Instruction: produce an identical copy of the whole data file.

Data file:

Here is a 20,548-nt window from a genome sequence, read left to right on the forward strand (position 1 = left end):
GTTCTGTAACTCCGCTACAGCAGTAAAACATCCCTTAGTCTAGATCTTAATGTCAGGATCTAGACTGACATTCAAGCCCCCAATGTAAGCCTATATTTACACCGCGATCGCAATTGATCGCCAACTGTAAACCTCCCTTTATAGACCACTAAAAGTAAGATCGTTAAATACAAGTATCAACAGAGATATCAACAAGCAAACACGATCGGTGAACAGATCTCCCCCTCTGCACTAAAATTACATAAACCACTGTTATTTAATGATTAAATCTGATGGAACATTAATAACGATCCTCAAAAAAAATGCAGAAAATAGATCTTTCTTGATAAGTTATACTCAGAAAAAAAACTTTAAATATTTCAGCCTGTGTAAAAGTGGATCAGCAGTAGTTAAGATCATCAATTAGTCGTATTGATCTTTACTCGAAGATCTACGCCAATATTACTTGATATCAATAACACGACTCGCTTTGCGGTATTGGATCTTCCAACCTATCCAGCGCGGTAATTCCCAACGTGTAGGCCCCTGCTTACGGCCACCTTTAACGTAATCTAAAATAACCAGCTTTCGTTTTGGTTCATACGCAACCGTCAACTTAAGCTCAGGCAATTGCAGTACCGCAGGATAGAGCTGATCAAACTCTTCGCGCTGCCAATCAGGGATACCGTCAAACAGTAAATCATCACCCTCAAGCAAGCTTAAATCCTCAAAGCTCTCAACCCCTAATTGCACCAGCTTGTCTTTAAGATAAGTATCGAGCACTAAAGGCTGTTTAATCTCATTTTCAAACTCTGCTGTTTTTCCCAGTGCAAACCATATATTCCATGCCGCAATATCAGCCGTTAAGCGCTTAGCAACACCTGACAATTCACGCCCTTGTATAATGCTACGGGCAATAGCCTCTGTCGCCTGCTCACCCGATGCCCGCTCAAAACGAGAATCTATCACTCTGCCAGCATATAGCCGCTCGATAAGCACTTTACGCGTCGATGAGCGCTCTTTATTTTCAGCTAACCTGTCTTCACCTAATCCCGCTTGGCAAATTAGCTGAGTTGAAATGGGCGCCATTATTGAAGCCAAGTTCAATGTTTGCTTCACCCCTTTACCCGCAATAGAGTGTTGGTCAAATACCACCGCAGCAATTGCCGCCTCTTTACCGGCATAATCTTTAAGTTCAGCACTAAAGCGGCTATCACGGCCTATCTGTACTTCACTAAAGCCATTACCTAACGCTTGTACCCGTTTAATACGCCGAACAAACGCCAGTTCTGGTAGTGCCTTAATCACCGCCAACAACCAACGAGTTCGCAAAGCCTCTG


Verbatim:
Here is a 20,548-nt window from a genome sequence, read left to right on the forward strand (position 1 = left end):
GTTCTGTAACTCCGCTACAGCAGTAAAACATCCCTTAGTCTAGATCTTAATGTCAGGATCTAGACTGACATTCAAGCCCCCAATGTAAGCCTATATTTACACCGCGATCGCAATTGATCGCCAACTGTAAACCTCCCTTTATAGACCACTAAAAGTAAGATCGTTAAATACAAGTATCAACAGAGATATCAACAAGCAAACACGATCGGTGAACAGATCTCCCCCTCTGCACTAAAATTACATAAACCACTGTTATTTAATGATTAAATCTGATGGAACATTAATAACGATCCTCAAAAAAAATGCAGAAAATAGATCTTTCTTGATAAGTTATACTCAGAAAAAAAACTTTAAATATTTCAGCCTGTGTAAAAGTGGATCAGCAGTAGTTAAGATCATCAATTAGTCGTATTGATCTTTACTCGAAGATCTACGCCAATATTACTTGATATCAATAACACGACTCGCTTTGCGGTATTGGATCTTCCAACCTATCCAGCGCGGTAATTCCCAACGTGTAGGCCCCTGCTTACGGCCACCTTTAACGTAATCTAAAATAACCAGCTTTCGTTTTGGTTCATACGCAACCGTCAACTTAAGCTCAGGCAATTGCAGTACCGCAGGATAGAGCTGATCAAACTCTTCGCGCTGCCAATCAGGGATACCGTCAAACAGTAAATCATCACCCTCAAGCAAGCTTAAATCCTCAAAGCTCTCAACCCCTAATTGCACCAGCTTGTCTTTAAGATAAGTATCGAGCACTAAAGGCTGTTTAATCTCATTTTCAAACTCTGCTGTTTTTCCCAGTGCAAACCATATATTCCATGCCGCAATATCAGCCGTTAAGCGCTTAGCAACACCTGACAATTCACGCCCTTGTATAATGCTACGGGCAATAGCCTCTGTCGCCTGCTCACCCGATGCCCGCTCAAAACGAGAATCTATCACTCTGCCAGCATATAGCCGCTCGATAAGCACTTTACGCGTCGATGAGCGCTCTTTATTTTCAGCTAACCTGTCTTCACCTAATCCCGCTTGGCAAATTAGCTGAGTTGAAATGGGCGCCATTATTGAAGCCAAGTTCAATGTTTGCTTCACCCCTTTACCCGCAATAGAGTGTTGGTCAAATACCACCGCAGCAATTGCCGCCTCTTTACCGGCATAATCTTTAAGTTCAGCACTAAAGCGGCTATCACGGCCTATCTGTACTTCACTAAAGCCATTACCTAACGCTTGTACCCGTTTAATACGCCGAACAAACGCCAGTTCTGGTAGTGCCTTAATCACCGCCAACAACCAACGAGTTCGCAAAGCCTCTG